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depression

Picture of Gisela Telis
Cenpatico Integrated Care, a mental health company in Southern Arizona, has made serious policy changes that affects patients it was suppose to serve.
Picture of Deepa Bharath
Zuher Belal put a black pencil on the rectangular piece of paper stretched out on a table. The 21-year-old native of Syria drew a Muslim man with arms outstretched in prayer. Then, he drew an airplane dropping a bomb.
Picture of Anna Challet
“Perhaps the biggest deficit in our clients’ lives is a lack of two things – it’s a lack of community and it’s a lack of self-esteem,” says Rob Gitin, who works with vulnerable youth in San Francisco.
Picture of Deepa Bharath
“The word we use for mental illness in Vietnamese is ‘crazy,’” Lanie Tran said. “If you’re a Buddhist, you believe you or your family members did something wrong in a previous birth. If you’re Catholic, you believe God is punishing you for something you did that was mean or wrong.”
Picture of Lucy Guanuna

“We wanted to see the sun because the lights were on inside all the time. They would wake us up all the time, they wouldn’t let us sleep,” said one unaccompanied minor placed in a Texas detention center. “I wanted to cry. I thought, ‘God why am I here. Why did I come?’”

Picture of Gisela Telis

Young people are suffering from mental health problems in unprecedented numbers — it's a problem that deserves a dedicated, thorough and sensitive investigation, says journalist Gisela Telis.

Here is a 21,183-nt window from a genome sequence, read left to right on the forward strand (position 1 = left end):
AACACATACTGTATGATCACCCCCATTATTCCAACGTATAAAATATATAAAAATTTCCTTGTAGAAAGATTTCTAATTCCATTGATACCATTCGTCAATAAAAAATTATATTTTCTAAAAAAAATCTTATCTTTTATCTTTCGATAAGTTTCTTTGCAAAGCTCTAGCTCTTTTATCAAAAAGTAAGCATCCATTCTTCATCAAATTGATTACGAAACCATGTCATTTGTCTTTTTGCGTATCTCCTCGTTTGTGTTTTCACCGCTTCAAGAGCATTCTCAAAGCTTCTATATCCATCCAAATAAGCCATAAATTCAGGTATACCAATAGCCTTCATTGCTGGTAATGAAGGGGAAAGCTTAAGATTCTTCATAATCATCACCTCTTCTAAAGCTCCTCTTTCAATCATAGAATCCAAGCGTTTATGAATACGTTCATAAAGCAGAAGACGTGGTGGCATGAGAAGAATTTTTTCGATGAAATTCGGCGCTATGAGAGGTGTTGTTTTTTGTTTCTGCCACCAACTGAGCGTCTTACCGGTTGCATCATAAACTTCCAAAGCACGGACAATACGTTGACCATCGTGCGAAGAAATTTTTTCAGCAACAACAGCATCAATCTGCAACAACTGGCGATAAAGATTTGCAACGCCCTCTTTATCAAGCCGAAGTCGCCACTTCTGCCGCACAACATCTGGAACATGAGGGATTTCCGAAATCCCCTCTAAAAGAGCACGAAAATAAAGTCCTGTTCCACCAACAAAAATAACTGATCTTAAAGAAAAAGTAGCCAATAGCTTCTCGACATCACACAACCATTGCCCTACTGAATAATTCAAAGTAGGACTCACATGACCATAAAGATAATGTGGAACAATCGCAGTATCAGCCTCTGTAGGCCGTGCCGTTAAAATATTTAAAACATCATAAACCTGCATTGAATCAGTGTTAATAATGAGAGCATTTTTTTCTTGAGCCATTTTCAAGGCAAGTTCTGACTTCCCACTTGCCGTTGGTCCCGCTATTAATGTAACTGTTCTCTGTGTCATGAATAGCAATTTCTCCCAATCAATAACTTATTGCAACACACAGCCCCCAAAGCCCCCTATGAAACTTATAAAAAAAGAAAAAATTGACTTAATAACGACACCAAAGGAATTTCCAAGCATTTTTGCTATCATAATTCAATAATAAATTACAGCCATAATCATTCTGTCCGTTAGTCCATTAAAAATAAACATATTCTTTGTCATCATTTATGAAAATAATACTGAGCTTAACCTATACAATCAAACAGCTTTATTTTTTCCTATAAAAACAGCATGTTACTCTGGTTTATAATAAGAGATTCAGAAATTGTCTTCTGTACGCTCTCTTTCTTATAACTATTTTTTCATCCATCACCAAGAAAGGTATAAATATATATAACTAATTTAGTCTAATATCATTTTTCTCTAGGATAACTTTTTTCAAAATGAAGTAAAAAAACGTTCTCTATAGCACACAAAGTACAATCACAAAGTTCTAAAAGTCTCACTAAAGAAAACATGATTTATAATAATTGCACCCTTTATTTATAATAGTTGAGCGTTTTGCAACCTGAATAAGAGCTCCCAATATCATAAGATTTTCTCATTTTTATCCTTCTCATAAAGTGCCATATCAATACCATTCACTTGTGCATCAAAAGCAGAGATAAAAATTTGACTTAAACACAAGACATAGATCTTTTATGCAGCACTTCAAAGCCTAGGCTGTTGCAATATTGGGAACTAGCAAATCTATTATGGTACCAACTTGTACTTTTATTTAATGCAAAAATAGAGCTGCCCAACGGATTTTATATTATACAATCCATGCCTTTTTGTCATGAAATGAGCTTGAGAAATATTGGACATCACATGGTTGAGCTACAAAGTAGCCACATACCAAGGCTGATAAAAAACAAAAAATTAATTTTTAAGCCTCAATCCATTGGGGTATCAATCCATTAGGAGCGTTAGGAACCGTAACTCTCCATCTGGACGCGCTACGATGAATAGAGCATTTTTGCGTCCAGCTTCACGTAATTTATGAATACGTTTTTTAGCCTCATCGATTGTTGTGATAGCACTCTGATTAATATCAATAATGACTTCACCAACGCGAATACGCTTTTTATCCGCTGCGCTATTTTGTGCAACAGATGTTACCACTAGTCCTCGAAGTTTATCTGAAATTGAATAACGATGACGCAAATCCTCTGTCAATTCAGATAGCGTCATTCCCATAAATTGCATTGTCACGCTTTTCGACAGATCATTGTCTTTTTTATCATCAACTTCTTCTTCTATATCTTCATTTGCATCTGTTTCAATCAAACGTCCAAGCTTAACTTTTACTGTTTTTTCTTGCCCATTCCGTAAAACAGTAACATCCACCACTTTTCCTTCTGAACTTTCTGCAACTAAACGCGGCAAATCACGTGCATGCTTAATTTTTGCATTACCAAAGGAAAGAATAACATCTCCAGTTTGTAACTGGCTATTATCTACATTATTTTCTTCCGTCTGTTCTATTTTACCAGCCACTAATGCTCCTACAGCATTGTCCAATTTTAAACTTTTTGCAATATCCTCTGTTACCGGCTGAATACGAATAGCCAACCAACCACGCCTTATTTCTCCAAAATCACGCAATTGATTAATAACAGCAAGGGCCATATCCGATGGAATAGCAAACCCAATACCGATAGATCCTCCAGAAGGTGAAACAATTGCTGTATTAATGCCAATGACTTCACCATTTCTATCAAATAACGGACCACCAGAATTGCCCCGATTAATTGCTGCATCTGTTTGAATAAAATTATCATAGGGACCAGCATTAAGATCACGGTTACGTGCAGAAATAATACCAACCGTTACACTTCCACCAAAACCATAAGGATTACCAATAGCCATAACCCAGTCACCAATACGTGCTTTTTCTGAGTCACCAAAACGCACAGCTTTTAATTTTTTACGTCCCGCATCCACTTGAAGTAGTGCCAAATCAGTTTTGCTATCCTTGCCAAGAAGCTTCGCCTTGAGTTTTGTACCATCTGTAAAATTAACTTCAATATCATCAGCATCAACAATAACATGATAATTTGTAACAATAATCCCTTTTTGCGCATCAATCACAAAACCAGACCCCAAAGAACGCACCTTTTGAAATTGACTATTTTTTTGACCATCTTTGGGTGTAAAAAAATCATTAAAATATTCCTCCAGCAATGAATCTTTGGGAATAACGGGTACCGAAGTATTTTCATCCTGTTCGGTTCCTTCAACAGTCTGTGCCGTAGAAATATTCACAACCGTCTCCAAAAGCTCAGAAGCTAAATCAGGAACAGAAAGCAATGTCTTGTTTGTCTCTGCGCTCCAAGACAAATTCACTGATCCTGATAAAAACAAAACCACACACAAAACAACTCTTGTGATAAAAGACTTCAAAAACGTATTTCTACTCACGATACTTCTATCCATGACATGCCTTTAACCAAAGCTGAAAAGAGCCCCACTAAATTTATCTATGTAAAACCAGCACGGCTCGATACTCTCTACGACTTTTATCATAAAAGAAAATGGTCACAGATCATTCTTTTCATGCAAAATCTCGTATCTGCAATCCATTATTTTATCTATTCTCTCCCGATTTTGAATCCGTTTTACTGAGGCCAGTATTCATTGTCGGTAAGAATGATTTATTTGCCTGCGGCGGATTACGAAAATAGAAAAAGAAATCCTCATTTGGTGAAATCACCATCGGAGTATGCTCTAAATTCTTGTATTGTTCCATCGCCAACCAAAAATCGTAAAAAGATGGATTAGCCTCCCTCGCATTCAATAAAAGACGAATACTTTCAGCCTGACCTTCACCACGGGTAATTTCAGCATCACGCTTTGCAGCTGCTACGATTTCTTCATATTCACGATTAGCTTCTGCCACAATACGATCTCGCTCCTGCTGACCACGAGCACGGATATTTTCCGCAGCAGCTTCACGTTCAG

Picture of Monya De

Why is mental health so walled off from the rest of the health care system, even when statistics show that 18 percent of all adults have some kind of mental illness? And weren't federal parity requirements supposed to fix this?

Picture of Angela Naso

Mental illness has been a trending topic in the news. While we often see stories about it, not much attention is given to how the Latino community is faring. A 2016 California Fellow sets out to change that with a series on stigma and mental health needs in Southern California communities.

Picture of Deepa Bharath

In ethnic minority communities in particular, mental illness is a serious problem since stigma too often prevents individuals from seeking and getting the help they need. But a handful of programs are making progress in overcoming these obstacles.

Picture of Ryan Burns

The Yurok, California’s largest Native American tribe, recently submitted an emergency declaration to Gov. Jerry Brown and the federal government in response to a rash of suicides among the tribe’s young men. What's driving this trend, and what can be done?

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